It would be good for us (the Stan org) to have a tutorial on how to run Stan using AWS or some other cloud thingy so that users can run their Stan programs remotely and fast at reasonable cost. so that this won’t be an issue, at least for people who are willing to pay a few cents per model or however it is that AWS etc do their payments.

      • This is a good point, though it wouldn’t have worked in my example case because I was not connected to the internet at the time. But yes, that tutorial would be very useful.

      • Sam says:

        I’ve had great success using Digital Ocean firing up a cloud-based server (you can select as many cores as you like and whichever OS but it becomes expensive for big specs), they have pre-built and maintained server images with R Studio Server etc you can just deploy, although no defaults with Stan as far as I know (yet). But once you’ve set it up once you can save the image and redeploy it when needed.

      • Phil says:

        CoCalc provides a very easy way to run RStan (and maybe other flavors) on a remote server. If the free level doesn’t do the trick you can pay to use more resources. I have used it for R but not for Stan, and did not run against limits at the free level of resources, but then I wasn’t doing anything big. It’s possible to pay for more resources.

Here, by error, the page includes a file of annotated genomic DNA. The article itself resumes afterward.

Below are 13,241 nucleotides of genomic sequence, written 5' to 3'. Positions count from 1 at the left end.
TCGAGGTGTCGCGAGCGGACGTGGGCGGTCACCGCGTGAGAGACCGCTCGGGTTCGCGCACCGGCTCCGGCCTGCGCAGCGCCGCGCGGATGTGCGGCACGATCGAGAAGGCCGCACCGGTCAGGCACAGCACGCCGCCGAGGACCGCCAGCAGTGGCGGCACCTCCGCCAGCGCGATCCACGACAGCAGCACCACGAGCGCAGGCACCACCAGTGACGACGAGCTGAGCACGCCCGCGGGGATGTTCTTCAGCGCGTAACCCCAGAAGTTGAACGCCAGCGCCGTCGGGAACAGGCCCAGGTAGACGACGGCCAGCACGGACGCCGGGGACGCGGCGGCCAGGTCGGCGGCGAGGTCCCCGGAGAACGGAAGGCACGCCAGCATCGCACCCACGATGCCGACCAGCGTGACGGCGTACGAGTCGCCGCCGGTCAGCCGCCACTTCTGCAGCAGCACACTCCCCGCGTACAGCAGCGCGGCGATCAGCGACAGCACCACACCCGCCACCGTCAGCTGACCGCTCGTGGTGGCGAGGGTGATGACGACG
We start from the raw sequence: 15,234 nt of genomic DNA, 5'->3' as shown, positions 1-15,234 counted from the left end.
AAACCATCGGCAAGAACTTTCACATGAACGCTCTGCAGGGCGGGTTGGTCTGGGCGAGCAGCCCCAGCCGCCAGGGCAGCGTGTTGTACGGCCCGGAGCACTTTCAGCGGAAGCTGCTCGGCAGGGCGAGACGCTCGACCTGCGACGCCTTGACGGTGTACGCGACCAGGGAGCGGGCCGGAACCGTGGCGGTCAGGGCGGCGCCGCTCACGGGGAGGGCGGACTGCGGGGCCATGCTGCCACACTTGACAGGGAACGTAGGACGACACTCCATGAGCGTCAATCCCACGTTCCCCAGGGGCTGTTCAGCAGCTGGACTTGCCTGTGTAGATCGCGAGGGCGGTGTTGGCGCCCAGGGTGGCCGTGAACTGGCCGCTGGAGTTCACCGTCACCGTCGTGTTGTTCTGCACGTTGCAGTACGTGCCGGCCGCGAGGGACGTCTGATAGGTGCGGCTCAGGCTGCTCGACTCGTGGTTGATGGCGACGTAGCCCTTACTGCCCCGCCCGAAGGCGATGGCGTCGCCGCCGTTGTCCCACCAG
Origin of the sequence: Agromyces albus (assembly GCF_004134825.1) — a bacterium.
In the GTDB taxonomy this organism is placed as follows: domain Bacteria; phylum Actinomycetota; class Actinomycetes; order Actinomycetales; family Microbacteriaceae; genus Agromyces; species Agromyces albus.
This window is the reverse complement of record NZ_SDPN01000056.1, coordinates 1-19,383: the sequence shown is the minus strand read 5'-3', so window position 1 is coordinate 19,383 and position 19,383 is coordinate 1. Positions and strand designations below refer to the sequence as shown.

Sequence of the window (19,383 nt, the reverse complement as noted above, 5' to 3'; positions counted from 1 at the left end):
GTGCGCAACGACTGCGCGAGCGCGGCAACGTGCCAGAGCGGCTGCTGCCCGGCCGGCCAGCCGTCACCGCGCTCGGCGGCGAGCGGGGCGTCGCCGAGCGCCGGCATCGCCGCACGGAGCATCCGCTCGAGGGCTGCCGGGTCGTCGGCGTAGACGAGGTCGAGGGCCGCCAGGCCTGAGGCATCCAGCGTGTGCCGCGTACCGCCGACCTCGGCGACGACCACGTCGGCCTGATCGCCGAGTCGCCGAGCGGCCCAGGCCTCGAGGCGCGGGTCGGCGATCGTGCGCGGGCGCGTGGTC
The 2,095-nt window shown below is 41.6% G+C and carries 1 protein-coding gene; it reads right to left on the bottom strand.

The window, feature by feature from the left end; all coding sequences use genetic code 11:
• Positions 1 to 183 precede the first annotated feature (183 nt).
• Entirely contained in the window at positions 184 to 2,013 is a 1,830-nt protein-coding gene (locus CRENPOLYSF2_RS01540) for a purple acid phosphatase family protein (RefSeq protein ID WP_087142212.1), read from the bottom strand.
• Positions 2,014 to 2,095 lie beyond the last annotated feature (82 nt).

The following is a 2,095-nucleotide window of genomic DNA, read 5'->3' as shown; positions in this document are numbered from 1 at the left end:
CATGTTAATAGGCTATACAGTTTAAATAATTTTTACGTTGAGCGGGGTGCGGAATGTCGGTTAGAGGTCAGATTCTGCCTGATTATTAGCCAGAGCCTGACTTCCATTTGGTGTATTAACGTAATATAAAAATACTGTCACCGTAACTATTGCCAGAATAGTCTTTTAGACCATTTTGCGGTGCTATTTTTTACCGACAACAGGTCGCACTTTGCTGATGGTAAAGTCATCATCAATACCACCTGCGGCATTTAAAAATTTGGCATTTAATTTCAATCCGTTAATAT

This is not an endorsement — I haven’t used it nearly enough to know how good it is — but rather just to inform people that this option exists.

  5. Bob says:

    Bob Carpenter wrote:
    I have no idea what’s available in the Windows PC or Linux world for a similar price.

    Well, having had to upgrade my PC recently, I am familiar with the Lenovo configuration page for the Thinkpad P1. For $3950, you get something roughly comparable to your new Macbook.

    Specifically, Intel i9-9880H (8 cores), NVidia T2000, 4 TB SSD, 64 GB RAM, 3840×2160 display. You could save a few hundred dollars if you bought the second SSD and RAM separately and installed it yourself.

    If you drop the SSD down to 1 TB, the price falls to $3100.

    Source: https://www.lenovo.com/us/en/laptops/thinkpad/thinkpad-p/P1-Gen-2/p/20QTCTO1WWENUS0/customize

    Bob

  6. Chris says:

    Rocking a ~2013 13″ MBP, and I really want the 13-14″ version of this exact machine. I’ll even take a step down to 32GB of RAM if I need to. Having moved from a 15″ to a 13″ on that generation, I really don’t want to haul around those extra few inches/pounds again.

  7. Joey says:

    Get yourself a USB-C to lightning cable and charge your phone and iPad from either your computer or the MacBook’s power adapter.